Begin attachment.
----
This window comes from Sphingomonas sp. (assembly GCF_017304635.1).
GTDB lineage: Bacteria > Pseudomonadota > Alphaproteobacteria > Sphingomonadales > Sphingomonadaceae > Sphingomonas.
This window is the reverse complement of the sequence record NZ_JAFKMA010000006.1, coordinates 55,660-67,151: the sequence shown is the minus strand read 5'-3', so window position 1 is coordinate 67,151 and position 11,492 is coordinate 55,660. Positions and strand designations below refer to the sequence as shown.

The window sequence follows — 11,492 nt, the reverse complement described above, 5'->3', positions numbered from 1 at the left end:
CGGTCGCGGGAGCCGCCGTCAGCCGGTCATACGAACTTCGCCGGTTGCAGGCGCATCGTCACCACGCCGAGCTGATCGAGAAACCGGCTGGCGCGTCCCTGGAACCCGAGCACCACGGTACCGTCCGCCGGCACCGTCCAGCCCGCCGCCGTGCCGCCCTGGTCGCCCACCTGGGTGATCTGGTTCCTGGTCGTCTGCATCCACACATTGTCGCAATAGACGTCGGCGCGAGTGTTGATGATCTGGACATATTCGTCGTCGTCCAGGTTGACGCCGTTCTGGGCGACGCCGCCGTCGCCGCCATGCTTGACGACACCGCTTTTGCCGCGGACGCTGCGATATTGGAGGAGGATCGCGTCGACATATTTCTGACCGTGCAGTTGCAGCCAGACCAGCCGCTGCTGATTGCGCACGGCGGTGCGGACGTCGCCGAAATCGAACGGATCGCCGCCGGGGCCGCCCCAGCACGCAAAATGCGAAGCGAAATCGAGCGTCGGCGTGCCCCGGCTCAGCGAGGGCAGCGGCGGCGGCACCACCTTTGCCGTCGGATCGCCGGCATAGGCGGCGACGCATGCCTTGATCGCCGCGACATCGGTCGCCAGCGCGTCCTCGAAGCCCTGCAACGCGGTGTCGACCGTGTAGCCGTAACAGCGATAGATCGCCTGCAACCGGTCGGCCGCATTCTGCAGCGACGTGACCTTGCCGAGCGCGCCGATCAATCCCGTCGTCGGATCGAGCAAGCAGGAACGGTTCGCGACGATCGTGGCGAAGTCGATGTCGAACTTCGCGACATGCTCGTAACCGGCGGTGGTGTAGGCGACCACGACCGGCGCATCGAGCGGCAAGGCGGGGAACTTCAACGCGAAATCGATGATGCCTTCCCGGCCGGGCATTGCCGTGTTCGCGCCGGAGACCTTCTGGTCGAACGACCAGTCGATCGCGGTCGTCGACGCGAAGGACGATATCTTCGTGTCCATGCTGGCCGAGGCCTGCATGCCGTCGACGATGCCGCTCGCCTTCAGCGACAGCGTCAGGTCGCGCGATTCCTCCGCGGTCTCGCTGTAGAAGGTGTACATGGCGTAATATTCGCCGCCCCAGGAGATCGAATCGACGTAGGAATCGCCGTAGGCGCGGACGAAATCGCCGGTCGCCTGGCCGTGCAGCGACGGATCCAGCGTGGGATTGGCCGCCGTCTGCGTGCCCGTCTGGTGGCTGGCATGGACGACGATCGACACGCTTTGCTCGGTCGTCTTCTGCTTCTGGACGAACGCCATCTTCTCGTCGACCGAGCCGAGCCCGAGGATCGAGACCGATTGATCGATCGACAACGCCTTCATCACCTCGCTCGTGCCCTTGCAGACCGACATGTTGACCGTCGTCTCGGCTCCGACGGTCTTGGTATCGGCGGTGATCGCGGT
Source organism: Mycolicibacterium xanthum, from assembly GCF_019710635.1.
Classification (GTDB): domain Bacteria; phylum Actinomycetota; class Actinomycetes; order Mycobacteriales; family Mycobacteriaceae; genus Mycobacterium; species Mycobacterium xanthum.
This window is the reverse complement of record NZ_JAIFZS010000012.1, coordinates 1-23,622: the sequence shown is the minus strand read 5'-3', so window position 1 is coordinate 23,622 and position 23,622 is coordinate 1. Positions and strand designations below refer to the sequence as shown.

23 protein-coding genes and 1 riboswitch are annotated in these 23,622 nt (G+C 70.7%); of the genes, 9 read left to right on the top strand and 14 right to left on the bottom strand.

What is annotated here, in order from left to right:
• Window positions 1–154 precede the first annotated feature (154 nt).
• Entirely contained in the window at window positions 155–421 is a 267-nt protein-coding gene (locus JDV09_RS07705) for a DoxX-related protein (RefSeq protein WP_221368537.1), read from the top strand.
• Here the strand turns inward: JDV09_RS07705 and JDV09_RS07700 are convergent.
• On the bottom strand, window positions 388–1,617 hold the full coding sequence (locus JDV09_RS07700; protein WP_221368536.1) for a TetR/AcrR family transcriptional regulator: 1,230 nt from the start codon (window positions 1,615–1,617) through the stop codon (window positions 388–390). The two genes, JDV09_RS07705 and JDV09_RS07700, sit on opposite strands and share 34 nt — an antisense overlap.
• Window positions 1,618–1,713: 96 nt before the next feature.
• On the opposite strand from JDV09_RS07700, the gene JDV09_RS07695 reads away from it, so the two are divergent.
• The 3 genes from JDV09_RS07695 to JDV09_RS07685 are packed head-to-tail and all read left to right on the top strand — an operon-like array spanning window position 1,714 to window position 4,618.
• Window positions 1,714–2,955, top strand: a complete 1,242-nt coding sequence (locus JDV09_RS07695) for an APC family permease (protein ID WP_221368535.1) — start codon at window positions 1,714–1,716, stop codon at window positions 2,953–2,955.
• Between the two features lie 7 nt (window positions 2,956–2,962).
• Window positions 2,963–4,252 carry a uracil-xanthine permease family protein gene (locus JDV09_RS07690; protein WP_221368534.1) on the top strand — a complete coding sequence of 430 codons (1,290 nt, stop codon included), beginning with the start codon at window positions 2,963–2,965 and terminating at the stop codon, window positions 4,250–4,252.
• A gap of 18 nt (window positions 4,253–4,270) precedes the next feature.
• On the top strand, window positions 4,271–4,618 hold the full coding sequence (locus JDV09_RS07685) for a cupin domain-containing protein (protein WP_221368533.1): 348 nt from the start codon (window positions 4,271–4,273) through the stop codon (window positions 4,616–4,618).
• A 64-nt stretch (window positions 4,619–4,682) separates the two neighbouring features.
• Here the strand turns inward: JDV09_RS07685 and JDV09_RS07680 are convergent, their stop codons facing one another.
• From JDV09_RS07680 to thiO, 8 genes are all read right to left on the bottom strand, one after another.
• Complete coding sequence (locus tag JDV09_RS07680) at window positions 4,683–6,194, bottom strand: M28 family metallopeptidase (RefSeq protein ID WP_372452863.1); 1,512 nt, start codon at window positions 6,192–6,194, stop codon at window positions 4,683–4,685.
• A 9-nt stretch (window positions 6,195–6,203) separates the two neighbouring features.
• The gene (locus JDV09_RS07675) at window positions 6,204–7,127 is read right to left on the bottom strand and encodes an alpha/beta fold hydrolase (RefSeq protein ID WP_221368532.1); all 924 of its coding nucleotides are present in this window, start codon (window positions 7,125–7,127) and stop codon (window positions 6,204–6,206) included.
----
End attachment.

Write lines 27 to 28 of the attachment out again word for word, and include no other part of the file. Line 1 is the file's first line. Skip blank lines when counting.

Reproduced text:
• A 9-nt stretch (window positions 6,195–6,203) separates the two neighbouring features.
• The gene (locus JDV09_RS07675) at window positions 6,204–7,127 is read right to left on the bottom strand and encodes an alpha/beta fold hydrolase (RefSeq protein ID WP_221368532.1); all 924 of its coding nucleotides are present in this window, start codon (window positions 7,125–7,127) and stop codon (window positions 6,204–6,206) included.